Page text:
In a retail landscape dominated by four-lane roads and big-box stores, some neighborhood businesses have survived by relying on the age-old tenets of fair pricing, quality service and product and community knowledge. By practicing these fundamentals, Mt. Pleasant Hardware Inc. has fended off its competition and continued to prosper, even in a down economy.
The store is located in the Mount Pleasant section of Providence, an established neighborhood where three-story tenement houses date back to the 1880s. Owner Marc Gillson knows the customer base and knows his trade. He should, because his store has been a fixture in the community for almost 90 years.
“My grandfather started it then handed over to my mother and uncle. After that my parents owned it,” he said of the business he dates to 1923.
The store is unique in that it offers a tremendous variety of goods, from electrical and lighting supplies and plumbing tools, to power tools, a garden shop and paint supplies. A bigger store might supply, for example, 50 of the same identical tool; at Mt. Pleasant Hardware, they carry 50 tools, but each one a little different than the next, each for a separate purpose. They specialize in variety.
They also provide window and screen repairs, glass cuts, fabricate keys and thread pipe. If they don’t do it, they will refer you to someone who can.
They stock everything, from the latest energy-efficient water heater to those iconic green, metal bins full of nails. “It’s not the best cost-effective use of my square footage, those nails sell for pennies,” he said, “but they are here because they’re history.”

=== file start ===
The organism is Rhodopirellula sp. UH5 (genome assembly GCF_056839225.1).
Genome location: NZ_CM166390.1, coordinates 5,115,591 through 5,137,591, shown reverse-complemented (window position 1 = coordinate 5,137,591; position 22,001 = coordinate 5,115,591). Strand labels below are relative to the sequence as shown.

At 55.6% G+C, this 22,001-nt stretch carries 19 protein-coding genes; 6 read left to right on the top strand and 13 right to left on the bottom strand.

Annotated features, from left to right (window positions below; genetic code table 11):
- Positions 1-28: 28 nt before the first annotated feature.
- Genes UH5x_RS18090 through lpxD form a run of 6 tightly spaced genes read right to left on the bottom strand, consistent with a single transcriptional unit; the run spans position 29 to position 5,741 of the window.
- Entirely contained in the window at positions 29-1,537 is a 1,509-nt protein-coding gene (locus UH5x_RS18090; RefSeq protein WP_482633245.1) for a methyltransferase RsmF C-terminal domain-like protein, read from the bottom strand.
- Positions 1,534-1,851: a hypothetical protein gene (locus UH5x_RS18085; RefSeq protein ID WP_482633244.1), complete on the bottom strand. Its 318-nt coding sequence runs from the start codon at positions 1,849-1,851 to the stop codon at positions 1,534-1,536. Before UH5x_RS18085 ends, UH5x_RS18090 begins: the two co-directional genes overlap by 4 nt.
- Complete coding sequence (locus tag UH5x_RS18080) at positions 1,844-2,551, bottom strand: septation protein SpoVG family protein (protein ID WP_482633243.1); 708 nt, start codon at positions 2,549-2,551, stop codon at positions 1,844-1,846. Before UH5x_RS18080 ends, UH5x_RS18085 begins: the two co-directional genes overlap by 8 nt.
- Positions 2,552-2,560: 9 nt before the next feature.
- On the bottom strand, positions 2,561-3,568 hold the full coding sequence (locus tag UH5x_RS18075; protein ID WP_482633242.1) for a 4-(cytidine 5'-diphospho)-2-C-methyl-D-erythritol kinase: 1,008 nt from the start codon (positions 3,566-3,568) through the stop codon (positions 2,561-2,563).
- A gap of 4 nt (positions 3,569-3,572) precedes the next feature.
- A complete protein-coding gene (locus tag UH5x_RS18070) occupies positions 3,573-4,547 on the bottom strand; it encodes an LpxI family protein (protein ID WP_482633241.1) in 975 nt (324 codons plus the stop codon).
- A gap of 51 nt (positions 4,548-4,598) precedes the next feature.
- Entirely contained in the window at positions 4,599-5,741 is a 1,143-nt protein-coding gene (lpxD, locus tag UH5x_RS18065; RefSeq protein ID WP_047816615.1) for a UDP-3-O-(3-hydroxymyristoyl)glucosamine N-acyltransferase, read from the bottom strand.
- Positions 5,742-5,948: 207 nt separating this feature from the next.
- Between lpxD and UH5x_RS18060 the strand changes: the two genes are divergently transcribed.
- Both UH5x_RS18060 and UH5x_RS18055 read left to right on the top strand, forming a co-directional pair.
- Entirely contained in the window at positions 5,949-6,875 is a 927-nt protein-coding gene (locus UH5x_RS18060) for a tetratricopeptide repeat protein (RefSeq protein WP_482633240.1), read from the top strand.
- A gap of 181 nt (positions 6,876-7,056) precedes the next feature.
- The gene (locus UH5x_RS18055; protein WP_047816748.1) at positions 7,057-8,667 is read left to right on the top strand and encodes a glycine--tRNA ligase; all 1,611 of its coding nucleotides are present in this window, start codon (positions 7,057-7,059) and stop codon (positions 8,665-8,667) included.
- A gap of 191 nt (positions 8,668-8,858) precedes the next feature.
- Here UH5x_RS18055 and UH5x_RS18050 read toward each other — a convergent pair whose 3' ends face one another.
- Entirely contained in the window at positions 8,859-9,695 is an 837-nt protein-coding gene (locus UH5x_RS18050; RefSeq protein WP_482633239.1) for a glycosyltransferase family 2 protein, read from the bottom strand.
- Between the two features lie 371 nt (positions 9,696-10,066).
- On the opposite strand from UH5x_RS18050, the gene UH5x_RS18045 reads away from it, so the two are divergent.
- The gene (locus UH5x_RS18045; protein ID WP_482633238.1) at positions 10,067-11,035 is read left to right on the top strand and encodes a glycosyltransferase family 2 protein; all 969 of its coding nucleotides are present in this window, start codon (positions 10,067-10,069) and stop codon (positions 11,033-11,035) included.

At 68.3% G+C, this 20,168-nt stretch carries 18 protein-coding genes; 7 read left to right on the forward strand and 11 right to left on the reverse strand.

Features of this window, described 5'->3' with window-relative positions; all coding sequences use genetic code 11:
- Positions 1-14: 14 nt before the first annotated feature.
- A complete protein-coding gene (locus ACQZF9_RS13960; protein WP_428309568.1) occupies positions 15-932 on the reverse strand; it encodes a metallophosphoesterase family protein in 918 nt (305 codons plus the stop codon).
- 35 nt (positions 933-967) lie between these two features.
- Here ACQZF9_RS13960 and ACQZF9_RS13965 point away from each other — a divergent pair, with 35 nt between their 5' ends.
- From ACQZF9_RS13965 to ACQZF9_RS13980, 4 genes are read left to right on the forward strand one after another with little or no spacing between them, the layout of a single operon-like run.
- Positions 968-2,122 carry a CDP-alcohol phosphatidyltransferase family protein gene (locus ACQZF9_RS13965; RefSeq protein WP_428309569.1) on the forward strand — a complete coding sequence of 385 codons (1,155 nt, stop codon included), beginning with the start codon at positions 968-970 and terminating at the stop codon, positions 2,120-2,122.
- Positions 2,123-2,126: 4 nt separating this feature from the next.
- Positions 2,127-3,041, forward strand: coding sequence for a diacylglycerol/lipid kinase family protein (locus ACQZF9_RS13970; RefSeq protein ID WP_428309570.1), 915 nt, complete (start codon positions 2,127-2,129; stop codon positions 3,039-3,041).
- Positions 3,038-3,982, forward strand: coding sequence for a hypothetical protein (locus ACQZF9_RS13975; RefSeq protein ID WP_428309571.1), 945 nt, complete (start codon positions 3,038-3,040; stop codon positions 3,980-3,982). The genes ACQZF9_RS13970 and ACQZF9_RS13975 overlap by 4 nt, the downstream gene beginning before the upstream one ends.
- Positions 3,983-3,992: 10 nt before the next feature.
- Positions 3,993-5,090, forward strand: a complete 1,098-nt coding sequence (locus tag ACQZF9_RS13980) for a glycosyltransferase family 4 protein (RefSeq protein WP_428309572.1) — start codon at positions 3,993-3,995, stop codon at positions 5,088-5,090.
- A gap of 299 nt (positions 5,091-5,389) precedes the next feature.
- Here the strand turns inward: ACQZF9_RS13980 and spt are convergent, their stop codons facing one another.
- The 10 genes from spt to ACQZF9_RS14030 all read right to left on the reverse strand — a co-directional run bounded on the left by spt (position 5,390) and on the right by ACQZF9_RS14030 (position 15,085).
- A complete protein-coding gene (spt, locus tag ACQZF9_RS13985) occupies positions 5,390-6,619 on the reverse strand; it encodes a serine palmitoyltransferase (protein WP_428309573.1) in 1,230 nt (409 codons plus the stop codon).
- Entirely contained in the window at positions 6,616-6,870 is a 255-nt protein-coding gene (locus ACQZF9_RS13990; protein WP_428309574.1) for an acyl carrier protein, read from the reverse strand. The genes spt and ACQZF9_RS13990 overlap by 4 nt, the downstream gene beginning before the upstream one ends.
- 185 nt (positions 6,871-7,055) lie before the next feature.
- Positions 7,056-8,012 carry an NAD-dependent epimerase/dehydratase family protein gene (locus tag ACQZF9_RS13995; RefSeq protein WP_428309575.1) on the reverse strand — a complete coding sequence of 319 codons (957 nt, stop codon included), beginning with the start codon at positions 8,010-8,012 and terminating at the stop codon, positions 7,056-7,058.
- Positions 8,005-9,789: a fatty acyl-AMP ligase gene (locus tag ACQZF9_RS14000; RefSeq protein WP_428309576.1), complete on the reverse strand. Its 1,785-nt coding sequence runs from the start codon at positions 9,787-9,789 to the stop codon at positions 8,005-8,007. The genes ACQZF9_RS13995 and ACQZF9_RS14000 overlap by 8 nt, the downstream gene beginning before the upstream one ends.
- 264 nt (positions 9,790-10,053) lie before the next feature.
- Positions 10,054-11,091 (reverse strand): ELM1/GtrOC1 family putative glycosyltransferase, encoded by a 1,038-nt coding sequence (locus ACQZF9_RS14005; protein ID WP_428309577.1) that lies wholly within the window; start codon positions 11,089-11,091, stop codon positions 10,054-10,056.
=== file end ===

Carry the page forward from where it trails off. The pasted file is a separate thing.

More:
Gillson is a firm believer that helping the customer is not only a nice thing to do, but it’s good business. If a customer wants a special item he doesn’t carry, he’ll find out where they can get the part by surfing the Internet while the patron waits. In other cases, he’ll call a manufacturer to find out where his customer can get the part. In those instances he doesn’t benefit from a sale, but firmly believes the customer will return because he and his staff have taken the time to help. It’s good service, it’s good business and it’s that simple.
His store might be a staple in the community, but Gillson isn’t one to restrict his options. Many of his patrons are repeat customers from the area, but others are dedicated to his service regardless of the distance. The store regularly delivers goods to Southern Rhode Island and Bristol County, Mass. He has supplied some companies with material, such as paint, for years. Again, he credits service for his success.
PBN is now accepting applications for its newest award program and event for RI & Bristol County to celebrate the Manufacturing Renaissance that is evolving regionally and across the country. The deadline for applications is March 20th.
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